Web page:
That hardly made me special. Everyone at Princeton adored Joshua, male and female alike. What he lacked in looks he made up for in true friendship and generosity. There is a reason why he won Princeton’s highest teaching awards so early in his career.

His colleague and former student, Dan-el Padilla Peralta, once detailed in his memoir the time he confided in Joshua about his undocumented status. “I felt what I never felt around my college friends: the compulsion to spill the beans on my undocumented woe.” With Joshua’s encouragement, Padilla Peralta worked to become documented.

Padilla Peralta is but one example of the countless students Joshua supported during his nearly 25 years on Princeton’s faculty. He counseled a student through an unplanned pregnancy. He directly intervened to save two students from suicide. For all the talk these days of treating students with empathy and respect, Joshua walked the walk.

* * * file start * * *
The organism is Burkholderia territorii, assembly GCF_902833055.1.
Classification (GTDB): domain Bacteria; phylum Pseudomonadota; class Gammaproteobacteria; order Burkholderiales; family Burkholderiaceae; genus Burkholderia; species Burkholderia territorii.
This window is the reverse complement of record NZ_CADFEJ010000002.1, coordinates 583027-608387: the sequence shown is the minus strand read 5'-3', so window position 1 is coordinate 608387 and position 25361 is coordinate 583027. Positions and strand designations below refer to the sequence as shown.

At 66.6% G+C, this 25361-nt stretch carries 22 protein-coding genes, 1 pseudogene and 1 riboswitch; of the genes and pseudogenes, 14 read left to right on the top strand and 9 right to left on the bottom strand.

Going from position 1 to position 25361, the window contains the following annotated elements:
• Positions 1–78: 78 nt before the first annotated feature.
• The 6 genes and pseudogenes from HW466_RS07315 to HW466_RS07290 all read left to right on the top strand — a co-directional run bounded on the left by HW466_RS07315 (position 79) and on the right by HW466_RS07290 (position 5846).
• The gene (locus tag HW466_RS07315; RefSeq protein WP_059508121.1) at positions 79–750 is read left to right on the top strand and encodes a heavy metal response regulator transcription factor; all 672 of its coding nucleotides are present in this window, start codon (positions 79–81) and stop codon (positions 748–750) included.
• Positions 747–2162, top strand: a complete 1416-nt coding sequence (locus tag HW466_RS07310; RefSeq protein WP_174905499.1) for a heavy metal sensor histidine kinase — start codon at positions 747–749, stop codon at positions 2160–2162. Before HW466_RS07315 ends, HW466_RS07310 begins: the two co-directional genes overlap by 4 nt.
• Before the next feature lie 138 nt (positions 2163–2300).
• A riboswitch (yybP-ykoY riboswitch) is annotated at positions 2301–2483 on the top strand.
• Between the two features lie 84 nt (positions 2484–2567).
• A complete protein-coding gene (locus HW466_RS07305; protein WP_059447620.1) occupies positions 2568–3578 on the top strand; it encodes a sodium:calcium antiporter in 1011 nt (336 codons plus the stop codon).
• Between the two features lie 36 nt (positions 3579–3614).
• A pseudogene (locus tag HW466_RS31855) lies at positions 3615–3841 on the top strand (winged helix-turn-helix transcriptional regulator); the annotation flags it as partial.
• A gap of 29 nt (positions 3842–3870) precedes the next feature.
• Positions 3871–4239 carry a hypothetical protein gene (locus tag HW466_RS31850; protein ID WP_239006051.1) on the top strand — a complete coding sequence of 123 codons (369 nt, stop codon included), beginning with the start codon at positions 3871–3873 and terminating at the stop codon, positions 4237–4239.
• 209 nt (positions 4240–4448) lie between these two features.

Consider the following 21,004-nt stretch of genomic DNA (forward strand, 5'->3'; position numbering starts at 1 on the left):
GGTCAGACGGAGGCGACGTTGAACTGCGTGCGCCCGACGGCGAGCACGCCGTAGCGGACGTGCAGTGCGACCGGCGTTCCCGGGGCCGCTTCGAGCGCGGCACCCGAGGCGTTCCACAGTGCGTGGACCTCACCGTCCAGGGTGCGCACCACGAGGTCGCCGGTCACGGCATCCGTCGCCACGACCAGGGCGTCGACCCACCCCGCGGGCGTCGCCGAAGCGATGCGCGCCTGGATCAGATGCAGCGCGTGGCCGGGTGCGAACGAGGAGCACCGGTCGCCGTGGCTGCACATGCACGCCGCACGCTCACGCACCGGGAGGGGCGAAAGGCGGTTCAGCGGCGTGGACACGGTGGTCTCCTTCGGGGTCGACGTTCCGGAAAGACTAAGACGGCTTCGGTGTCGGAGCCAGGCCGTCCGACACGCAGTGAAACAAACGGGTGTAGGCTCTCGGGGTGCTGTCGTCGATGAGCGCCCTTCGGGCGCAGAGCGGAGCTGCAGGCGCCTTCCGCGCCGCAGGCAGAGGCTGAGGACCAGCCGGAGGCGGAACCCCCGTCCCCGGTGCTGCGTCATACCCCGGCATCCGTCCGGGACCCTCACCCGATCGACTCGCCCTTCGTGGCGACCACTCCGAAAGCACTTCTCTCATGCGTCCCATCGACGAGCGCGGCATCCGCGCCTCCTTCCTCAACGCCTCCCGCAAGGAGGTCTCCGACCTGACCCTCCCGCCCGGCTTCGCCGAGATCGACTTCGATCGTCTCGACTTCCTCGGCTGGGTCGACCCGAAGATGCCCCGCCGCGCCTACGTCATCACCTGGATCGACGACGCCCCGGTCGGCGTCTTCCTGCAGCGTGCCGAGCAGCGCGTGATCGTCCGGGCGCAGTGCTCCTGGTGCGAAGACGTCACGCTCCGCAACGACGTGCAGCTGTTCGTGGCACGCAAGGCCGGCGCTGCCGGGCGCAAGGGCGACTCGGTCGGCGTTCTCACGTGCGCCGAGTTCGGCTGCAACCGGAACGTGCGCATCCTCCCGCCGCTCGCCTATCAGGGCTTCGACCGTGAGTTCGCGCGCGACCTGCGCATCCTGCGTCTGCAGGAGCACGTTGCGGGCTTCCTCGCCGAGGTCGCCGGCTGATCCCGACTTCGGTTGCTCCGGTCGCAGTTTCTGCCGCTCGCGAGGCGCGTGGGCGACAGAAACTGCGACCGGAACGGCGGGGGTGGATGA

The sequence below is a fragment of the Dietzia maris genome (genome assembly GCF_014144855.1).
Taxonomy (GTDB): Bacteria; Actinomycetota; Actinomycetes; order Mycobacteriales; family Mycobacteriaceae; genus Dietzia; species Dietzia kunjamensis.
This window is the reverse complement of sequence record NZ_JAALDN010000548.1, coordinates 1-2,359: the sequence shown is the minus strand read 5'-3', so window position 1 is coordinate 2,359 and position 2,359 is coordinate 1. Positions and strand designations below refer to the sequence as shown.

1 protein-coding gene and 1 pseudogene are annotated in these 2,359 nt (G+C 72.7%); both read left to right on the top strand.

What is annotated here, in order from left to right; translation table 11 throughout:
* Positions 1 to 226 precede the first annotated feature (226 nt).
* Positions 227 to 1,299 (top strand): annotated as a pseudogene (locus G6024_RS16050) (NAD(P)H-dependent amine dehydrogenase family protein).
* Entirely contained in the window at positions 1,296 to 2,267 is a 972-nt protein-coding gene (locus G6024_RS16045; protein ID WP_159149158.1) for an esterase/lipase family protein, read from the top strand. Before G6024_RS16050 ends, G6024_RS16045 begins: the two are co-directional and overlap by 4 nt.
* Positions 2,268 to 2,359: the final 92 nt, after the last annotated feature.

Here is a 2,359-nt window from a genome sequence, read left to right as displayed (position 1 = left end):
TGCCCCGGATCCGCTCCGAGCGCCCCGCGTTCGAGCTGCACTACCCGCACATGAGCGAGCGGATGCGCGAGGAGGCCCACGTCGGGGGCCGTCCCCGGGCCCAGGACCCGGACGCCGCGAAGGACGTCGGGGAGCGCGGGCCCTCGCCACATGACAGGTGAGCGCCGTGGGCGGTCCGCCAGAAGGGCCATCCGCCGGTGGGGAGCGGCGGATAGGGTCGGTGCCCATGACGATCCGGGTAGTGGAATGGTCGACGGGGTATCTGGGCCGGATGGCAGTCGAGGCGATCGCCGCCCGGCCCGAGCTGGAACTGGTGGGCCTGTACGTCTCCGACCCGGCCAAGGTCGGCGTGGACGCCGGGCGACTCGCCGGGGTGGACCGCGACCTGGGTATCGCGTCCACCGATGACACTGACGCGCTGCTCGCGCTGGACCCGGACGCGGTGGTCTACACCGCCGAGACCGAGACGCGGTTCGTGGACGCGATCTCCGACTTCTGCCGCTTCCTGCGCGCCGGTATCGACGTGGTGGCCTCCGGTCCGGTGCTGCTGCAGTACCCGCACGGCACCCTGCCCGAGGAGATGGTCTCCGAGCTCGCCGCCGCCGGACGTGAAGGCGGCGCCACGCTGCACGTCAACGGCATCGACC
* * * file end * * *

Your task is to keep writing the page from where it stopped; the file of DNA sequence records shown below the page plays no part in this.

And then out we walked through FitzRandolph Gate in June of 2017. The gate marks the divide between the town of Princeton and Princeton campus, and students walk through it only twice: at the start of their freshman year, to mark the beginning of their time as Princeton students, and at Commencement, to mark the end. Because I was one of the seniors chosen to sing “Old Nassau” at Commencement, I was onstage for the ceremony alongside the faculty. As we peeled off to march two by two down the aisle and out the gate, I was serendipitously joined from across the stage by Joshua. We laughed and took a selfie. God’s sense of humor, I guess.

I flew off to England for an MPhil in Classics. I was in love with a boy in California, had lingering feelings for a boy in New York, and was nonetheless eagerly dating Englishmen and Germans at Cambridge. In the midst of it all, I sent Joshua an old article: Cambridge Classics Professor Mary Beard on the subject of the erotics of pedagogy. What did he make of it?

The conversation between us changed. He wrote me a letter. We met in Paris. And the rest, as they say, is history.